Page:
\chapterimage{./small/co2}
\chaptertext{Linear programming is a simple technique where we depict complex
relationships through linear functions and then find the optimum points. A
linear programming problem involves a particular function, whose maximum (or
minimum) is of interest. But other restrictions apply to the situation which
could complexify our problem.}
\chapter{Linear Programming}
\section{Linear functions}
\subsection{Slope-intercept equation}
The graph of a linear function is a straight line. A linear function looks like
$f(x)=mx+b$, where $m$ and $b$ are constants. These constants are very
significant:
\begin{itemize}
\item the number $m$ is the \emph{slope} of the line
\item the number $b$ is its \emph{$y$-intercept}. The $y$-intercept of any graph
is the place where it crosses the $y$-axis and the $x$-intercept is of course
the place where it crosses the $x$-axis.
\end{itemize}
The $y$-intercept is found by setting $x=0$ and then determining what $y$ is.
\begin{recherche}
Does any line have a slope?
\end{recherche}
Now, to see the significance of the slope, set $x=1$ and substitute:
\begin{itemize}
\item when $x=1$, $y=1$
\item when $x=1$, $y=m+b$
\end{itemize}
This says that a one-unit change in $x$ results in a $m$-unit change in
$y$. This is why $m$ is called the \emph{slope} of the line: it tells how
steep it is. If you look at any two points on your line and measure the
horizontal change and the vertical change from one point to the other, then
the slope is:
$$m=\frac{\mathrm{vertical\ change}}{\mathrm{horizontal\ change}}$$
\setindent{0cm}
\begin{multicols}{2}
%\begin{figure}
\begin{center}
\includegraphics[height=4cm]{./small/taxicab}
\end{center}
% \end{figure}
%\begin{figure}
\begin{center}
\includegraphics[height=4cm]{./small/pacmove}
\end{center}
% \end{figure}
\end{multicols}
\setindent{\indentationcours}
Think about the taxicab geometry or pacman geometry...
Hence the formula, knowing two points $(x_1,y_1$ and $(x_2,y_2$:
$$m=\frac{y_2-y_1}{x_2-x_1}$$
%\begin{figure}
\begin{center}
\includegraphics[height=5cm]{./small/slope}
\end{center}
%\end{figure}
Let us sum up what we saw so far:
\begin{itemize}
\item if $m>0$ the linear function is increasing, i.e. the graph is rising from
left to right;
\item if $m<0$ then the linear function is decreasing, or its graph is falling
as you go from left to right;
\item if $m=0$, then the line is horizontal; the linear function is constant.
\end{itemize}
\begin{NB}
The slope is also called the \emph{gradient}.
\end{NB}
\subsection{Graphs}
Linear finctions have, of course, the easiest kind of graph. All you need are
two points, and any two points uniquely determine a line.
We just saw one way to graph a linear function: the slope-intercept way. Start
at the $y$-intercept, move right 1 unit, then move up or down $m$ units to get
your second point.
\sm
Another way to graph a line is to determine both the $y$-intercept and the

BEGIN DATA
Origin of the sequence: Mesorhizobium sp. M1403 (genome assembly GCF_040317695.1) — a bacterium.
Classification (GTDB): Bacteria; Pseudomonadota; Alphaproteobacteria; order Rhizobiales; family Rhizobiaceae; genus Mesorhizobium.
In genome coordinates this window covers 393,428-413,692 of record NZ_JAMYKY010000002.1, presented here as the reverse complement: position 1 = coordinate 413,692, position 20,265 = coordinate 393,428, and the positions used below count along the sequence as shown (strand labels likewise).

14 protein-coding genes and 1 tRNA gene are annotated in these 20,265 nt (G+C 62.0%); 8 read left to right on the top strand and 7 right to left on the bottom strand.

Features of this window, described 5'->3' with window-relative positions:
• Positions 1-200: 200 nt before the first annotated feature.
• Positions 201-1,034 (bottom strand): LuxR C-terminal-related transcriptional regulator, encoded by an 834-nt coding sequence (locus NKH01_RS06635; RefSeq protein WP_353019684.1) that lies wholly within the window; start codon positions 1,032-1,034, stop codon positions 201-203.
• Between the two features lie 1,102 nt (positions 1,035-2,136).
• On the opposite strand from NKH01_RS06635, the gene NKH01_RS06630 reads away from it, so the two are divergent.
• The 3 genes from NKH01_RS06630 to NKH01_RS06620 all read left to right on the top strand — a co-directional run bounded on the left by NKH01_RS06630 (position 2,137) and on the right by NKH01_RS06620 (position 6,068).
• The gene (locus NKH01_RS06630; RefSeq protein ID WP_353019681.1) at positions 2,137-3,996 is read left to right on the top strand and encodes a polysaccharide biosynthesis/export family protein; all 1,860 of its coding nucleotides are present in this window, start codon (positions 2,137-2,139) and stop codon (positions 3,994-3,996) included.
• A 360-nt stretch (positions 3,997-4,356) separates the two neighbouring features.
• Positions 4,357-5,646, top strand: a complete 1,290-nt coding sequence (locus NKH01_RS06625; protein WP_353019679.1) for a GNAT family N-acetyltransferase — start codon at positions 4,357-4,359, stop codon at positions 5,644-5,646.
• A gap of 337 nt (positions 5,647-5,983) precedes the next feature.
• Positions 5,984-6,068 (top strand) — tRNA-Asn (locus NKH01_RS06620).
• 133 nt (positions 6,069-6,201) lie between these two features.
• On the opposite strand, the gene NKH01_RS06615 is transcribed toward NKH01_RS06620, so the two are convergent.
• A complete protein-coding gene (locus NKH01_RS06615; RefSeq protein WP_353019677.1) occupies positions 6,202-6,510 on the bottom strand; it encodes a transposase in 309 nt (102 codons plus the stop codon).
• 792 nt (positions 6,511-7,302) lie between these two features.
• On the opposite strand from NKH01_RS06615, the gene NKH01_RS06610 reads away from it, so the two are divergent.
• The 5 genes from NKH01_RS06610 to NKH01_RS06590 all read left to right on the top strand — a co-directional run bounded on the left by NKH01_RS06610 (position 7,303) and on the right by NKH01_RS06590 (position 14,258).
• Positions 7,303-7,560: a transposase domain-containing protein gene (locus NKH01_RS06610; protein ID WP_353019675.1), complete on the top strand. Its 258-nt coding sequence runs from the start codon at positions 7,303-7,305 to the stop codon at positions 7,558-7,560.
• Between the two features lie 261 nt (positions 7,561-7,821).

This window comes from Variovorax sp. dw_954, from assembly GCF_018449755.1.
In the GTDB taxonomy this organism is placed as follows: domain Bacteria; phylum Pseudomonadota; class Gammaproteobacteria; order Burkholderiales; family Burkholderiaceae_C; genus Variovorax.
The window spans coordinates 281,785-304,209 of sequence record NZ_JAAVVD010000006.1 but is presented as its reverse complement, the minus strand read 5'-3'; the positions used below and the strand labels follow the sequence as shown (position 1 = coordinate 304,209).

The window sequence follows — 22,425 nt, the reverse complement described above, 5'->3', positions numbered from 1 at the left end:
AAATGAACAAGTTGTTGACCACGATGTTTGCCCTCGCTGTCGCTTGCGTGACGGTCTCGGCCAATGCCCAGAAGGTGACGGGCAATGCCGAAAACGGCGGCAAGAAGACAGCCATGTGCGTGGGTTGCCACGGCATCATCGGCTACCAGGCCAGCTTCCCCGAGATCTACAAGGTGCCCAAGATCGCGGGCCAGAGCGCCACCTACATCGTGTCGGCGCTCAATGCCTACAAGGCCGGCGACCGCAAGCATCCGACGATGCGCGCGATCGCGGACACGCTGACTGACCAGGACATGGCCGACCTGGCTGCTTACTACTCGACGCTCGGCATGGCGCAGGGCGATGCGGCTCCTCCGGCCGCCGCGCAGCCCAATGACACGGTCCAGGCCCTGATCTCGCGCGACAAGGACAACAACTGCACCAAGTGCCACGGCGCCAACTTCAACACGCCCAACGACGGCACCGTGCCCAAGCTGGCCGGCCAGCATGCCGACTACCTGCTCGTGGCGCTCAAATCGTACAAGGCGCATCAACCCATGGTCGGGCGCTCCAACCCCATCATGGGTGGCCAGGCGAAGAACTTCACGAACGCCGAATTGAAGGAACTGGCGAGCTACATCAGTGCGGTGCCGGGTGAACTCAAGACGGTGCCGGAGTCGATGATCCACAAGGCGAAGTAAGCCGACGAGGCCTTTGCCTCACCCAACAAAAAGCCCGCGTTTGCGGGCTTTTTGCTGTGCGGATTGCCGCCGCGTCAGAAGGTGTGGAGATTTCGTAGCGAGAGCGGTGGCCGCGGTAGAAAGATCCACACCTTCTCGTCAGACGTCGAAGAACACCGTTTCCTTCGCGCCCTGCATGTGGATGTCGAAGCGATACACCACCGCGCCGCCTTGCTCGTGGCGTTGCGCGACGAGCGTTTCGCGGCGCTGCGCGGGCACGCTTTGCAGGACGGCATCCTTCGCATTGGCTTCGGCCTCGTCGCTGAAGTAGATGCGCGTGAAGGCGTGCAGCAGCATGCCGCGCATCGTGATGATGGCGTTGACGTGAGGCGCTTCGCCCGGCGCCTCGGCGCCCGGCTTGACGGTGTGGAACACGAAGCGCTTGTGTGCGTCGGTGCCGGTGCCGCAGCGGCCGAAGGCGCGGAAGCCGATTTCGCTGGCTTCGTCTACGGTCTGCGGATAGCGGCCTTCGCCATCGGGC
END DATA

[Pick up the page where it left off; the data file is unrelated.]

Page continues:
$x$-intercept.
\begin{recherche}
There may be a problem with graphing by using the two intercepts: which one?
\end{recherche}
%\begin{figure}
\begin{center}
\includegraphics[height=7cm]{./small/paths}
\end{center}
%\end{figure}
You can of course use your calculator and press the magic \texttt{graph} key.
\begin{recherche}
Graph $y=\num{10000} - \num{0.2}x$ on your calculator and show intercepts.
\end{recherche}
\begin{exemple}
Find the slope and both the $y$-intercept and the
$x$-intercept for the line with the following equation:
$$5x+2y=10$$
$5x+2y=10$ may be written as $y=-2.5x+5$
Gradient $=-2.5$ and $y$-intercept is (0,5).
Let the $x$-intercept be $(d,0)$. Then from the original equation:
\begin{align*}
5d+2×0&=10\\
5d&=10\\
d&=2
\end{align*}
The line intersects with the $x$-axis at $(2,0)$.
\end{exemple}
\begin{recherche}
For each of the following equations, sketch a graph marking where the line
crosses each of the axes and state its gradient.
\begin{multicols}{2}
\begin{enumerate}
\item $x+2y+7=0$
\item $\frac{1}{8}x+\frac{5}{4}y=6$
\item $1654.3x -2412.4y=120$
\item $y=7$
\end{enumerate}
\end{multicols}
\end{recherche}
\section{Systems of Linear Equations}
When solving a system of linear equations, the following three operations are
used:
\begin{enumerate}
\item interchange two equations;
\item Replace any equation by a non-zero multiple of that equation;
\item Replace any equation by itself plus a multiple of another.
\end{enumerate}
Solving a system of equations using these operations is called solving by
elimination of variables.
\begin{exemple}
Solve the $2×2$ system:
\begin{cases}
x+y=5\\
3x-4y=1
\end{cases}
The variable $y$ can be eliminated by replacing the second equation by
itself plus 4 times the first equation:
\begin{cases}
x+y=5\\
4(x+y) + 3x-4y= 4×5 + 1
\end{cases}
\begin{cases}
x+y=5\\
4x+4y + 3x-4y= 21
\end{cases}
\begin{cases}
x+y=5\\
7x= 21
\end{cases}
and hence
\begin{cases}
x+y=5\\
x= 3
\end{cases}
To find $y$, we substitute $x=3$ into the first equation. We get:
\begin{cases}
3+y=5\\
x= 3
\end{cases}
so
\begin{cases}
y=2\\
x= 3
\end{cases}
The solution to the system is $x=3$, $y=2$.
Geometrically, this solution gives
the coordinates of the point of intersection of the graph of the two equations.
\end{exemple}
\begin{recherche}
Write your own problem involving solving a system of linear equations
\end{recherche}
\section{Graphing linear inequalities in two variables}
\begin{recherche}
What could be the solution set of $5x+2y \leqslant 17$?
\end{recherche}
When graphing an equation, the solution are all the points on the line. When
graphing an inequality, the solution are all the points above or below the
line. One method of determining which side to shade is to choose any convenient
test point (the origin...) anywhere on the graph (except the line!). Then
substitute to determine if it makes the inequality true at the test point. Then
shade the incorrect side of the boundary line.
\section{Linear programming: a graphical approach}